Monday, August 18, 2008

Another Back-Cracking Quack Attack - The Sequel

Just over a week or so ago, in the brief post Another Back-Cracking Quack Attack, I wrote about how the New Zealand Medical Journal had received a letter from Quack Defender, Paul Radich, representing the New Zealand Chiropractors Association Inc. threatening legal proceedings unless a retraction is made regarding an editorial written by David Colquhoun about an article by Andrew Gilbey of the misuse of the 'Dr' title by Chiropractors.

Anyway, in an unrelated yet extremely similar event, the British Chiropractic Association are suing Simon Singh for his article in The Guardian about how Chiropractic is quackery. Gimpy has republished the Guardian article (removed from the Grauniad Website) on his blog here, with some helpful annotations.

As I've said before, these bully boy legal tactics have habit of backfiring - I think the BCA are backed into a corner; either they demonstrate the evidence put to them is inconclusive or they admit to the world they are one of the largest and wealthiest flocks of quacks in the world.

The third way is to silence dissent by legal action - not, you'll note, by going after the Guardian, who printed it, but by going after Simon Singh himself. Dirty, dirty bully boy tactics - and as far I am concerned, a obvious admission that of that Simon Singh's evidence presents a real and credible threat to Chiro-quack-tic.

For more see the Quackometer, HolfordWatch and A day at The Pharmacy

Wednesday, August 13, 2008

How long does silly season last?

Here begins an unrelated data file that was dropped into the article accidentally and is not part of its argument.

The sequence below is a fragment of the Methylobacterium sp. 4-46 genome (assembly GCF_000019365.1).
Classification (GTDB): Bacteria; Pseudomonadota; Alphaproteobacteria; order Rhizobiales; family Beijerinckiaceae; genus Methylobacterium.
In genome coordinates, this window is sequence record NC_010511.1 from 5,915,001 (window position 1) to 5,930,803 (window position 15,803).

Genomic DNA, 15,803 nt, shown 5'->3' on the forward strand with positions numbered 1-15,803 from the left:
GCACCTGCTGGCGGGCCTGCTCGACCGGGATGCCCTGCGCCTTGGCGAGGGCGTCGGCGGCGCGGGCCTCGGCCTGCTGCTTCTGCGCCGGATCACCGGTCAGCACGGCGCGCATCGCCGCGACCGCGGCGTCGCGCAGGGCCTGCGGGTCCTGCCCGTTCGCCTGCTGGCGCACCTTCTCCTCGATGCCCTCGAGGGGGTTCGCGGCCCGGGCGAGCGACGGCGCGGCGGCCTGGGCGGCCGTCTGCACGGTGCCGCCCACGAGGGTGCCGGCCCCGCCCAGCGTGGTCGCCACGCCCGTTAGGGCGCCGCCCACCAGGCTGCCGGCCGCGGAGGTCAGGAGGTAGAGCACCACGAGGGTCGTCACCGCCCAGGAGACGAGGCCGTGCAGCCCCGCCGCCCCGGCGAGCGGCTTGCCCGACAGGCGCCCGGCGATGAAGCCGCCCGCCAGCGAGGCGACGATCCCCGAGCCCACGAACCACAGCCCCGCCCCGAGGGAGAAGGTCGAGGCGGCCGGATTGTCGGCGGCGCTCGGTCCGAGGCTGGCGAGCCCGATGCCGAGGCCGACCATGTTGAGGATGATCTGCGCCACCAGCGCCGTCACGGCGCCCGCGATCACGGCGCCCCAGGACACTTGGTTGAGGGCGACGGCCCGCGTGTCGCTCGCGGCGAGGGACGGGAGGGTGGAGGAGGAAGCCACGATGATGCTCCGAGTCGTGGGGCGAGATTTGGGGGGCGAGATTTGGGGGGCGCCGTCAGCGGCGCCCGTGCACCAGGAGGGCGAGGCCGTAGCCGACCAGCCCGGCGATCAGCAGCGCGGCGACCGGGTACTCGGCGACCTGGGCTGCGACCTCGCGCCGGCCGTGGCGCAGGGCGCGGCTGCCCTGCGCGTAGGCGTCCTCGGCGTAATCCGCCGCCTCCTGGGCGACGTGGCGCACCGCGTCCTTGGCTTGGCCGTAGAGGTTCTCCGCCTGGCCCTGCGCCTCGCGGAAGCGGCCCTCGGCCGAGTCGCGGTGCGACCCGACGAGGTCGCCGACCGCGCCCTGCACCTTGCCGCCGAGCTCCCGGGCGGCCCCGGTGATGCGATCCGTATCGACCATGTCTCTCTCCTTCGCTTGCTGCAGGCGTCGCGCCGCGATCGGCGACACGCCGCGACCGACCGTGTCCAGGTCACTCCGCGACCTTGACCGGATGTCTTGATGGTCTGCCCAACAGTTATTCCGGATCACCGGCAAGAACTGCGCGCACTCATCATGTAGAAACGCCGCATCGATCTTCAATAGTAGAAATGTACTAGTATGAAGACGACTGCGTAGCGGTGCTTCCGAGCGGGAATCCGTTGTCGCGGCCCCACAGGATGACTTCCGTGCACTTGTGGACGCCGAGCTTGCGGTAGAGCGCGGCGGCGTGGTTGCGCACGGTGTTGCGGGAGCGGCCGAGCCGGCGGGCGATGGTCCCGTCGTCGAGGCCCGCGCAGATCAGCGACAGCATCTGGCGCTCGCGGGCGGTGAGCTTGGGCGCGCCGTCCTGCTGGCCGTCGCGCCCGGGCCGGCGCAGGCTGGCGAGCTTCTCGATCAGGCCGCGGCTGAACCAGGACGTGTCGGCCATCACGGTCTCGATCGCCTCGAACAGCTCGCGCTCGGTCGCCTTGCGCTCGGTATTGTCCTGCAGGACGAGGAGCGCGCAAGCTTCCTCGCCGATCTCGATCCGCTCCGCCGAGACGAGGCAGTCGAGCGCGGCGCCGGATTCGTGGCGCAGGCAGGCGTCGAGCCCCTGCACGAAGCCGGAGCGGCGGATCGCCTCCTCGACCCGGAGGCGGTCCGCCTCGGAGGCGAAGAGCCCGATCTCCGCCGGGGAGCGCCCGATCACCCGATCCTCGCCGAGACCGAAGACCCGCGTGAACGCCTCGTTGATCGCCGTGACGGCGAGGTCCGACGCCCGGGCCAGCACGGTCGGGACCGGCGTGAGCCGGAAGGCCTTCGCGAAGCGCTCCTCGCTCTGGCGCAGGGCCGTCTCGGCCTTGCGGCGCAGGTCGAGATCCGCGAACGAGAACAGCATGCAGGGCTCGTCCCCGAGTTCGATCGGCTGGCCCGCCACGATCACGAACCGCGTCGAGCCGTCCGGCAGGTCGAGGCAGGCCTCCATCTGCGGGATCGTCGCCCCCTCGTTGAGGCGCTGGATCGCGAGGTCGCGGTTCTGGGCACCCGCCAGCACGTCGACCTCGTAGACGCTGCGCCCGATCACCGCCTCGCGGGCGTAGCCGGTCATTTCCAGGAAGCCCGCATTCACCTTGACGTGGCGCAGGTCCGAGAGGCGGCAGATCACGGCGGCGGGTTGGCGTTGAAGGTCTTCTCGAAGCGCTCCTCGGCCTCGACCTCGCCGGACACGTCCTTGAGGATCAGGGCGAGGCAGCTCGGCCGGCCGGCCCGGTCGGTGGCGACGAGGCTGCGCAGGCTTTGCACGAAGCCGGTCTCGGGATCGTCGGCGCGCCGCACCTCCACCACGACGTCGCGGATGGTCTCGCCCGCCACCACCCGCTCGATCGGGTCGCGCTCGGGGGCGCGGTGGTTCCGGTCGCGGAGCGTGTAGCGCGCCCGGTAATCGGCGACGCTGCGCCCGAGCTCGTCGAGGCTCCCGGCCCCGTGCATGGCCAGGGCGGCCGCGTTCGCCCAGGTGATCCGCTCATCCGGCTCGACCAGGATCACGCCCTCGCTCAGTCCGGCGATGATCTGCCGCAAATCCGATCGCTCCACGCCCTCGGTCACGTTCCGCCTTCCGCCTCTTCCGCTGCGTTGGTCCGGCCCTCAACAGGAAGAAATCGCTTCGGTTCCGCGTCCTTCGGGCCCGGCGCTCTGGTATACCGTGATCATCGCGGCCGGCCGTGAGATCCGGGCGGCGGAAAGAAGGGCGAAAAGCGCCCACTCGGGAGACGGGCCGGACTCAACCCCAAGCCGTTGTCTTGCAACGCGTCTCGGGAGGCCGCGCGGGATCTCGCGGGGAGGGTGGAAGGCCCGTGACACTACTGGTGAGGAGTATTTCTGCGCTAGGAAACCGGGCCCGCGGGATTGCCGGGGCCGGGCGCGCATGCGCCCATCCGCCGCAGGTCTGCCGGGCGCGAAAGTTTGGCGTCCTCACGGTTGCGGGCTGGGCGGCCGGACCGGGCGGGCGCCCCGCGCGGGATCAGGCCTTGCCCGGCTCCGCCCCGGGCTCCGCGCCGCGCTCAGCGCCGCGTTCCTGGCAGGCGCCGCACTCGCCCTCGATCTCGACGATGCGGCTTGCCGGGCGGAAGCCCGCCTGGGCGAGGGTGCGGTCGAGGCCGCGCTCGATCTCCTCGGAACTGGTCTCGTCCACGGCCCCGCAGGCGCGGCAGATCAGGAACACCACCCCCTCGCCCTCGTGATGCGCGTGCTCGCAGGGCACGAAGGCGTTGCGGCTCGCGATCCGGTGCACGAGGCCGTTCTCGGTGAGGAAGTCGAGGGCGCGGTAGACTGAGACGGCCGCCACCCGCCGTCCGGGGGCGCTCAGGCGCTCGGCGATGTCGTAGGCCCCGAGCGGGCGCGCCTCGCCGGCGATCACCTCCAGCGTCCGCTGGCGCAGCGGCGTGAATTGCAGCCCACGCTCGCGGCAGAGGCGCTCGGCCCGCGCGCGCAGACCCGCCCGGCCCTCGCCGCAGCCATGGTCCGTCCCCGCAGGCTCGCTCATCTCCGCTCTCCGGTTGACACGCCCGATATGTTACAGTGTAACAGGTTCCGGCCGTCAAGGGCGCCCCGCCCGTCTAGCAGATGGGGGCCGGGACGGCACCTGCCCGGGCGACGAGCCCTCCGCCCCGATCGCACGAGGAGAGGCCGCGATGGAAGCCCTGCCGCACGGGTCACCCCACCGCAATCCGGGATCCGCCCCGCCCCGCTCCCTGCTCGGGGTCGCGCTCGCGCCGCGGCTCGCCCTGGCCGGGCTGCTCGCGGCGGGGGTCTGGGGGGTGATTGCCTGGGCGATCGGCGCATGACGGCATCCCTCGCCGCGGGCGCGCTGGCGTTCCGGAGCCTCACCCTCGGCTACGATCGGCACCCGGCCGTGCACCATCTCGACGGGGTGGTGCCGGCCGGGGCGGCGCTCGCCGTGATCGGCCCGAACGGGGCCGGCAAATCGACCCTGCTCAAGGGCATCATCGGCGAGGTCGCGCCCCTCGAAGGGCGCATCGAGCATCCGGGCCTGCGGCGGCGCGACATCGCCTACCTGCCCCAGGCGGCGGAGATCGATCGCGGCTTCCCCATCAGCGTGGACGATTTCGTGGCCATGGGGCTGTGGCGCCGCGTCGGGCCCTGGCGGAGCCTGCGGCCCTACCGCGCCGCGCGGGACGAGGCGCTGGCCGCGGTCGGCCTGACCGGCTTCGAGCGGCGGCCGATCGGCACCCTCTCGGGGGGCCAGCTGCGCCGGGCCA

INVASION OF THE KILLER JELLYFISH screams the Daily Mirror this morning (13th Aug 2008), reporting on the sightings of Portuguese Men O' War on UK shores.

Surely something that we should all be afraid of. The telegraph tones it down somewhat with "Four Portuguese Man (sic) O' War see in British Waters". Of course, the Telegraph has perhaps more reason to be muted, it published a similar story in Aug 2007 (Beachgoers warned as Man O' war hits shores) and indeed the Mirror published an article in 2004 on How Global Warming is Killing Our Wildlife (via WormDigest) containing the line:
Last year [i.e. 2003] there were several sightings of Great White sharks and shoals of deadly Portuguese man o' war jellyfish in Devon and Cornwall. And a giant jellyfish dubbed the Blob terrified bathers at Weymouth, Dorset

So perhaps the screaming front line on the Mirror is somewhat overdone.

As it turns out, I've pretty much given up on reading newspapers. I was almost at this stage before reading Flat Earth News by Nick Davies, and it has just cemented my realisation that the chaff outweighs the wheat in most, if not all, the printed media.

Anecdotally, the Daily Telegraph seems to be the one that has fallen from the the greatest height, at least from a science point of view.

Recently we have had such critical-thinking journalism such as Leslie Thomas' "Gentle Summer Detox" which lampooned itself by providing a detox plan which included alcohol -
Only in moderation and only the best-quality organic wine

If it isn't clear why this statement should have you rolling round the floor laughing, then without any hint of irony, let me direct you to The Telegraph's article on "Debunking of Detox" based on Sense About Science's article here.

However, this is just nitpicking - the real quack bonanza in the article comes here:
The resident homoeopath, Katie Jermine, quizzed me about my diet, stress levels and lifestyle. She then strapped on a wristband and plugged me into an electronic device called the Quantum QXCI, which scanned my system for vitamins, minerals, food intolerances, toxicity, organ function, hormone balance, parasites, digestive disorders and stress levels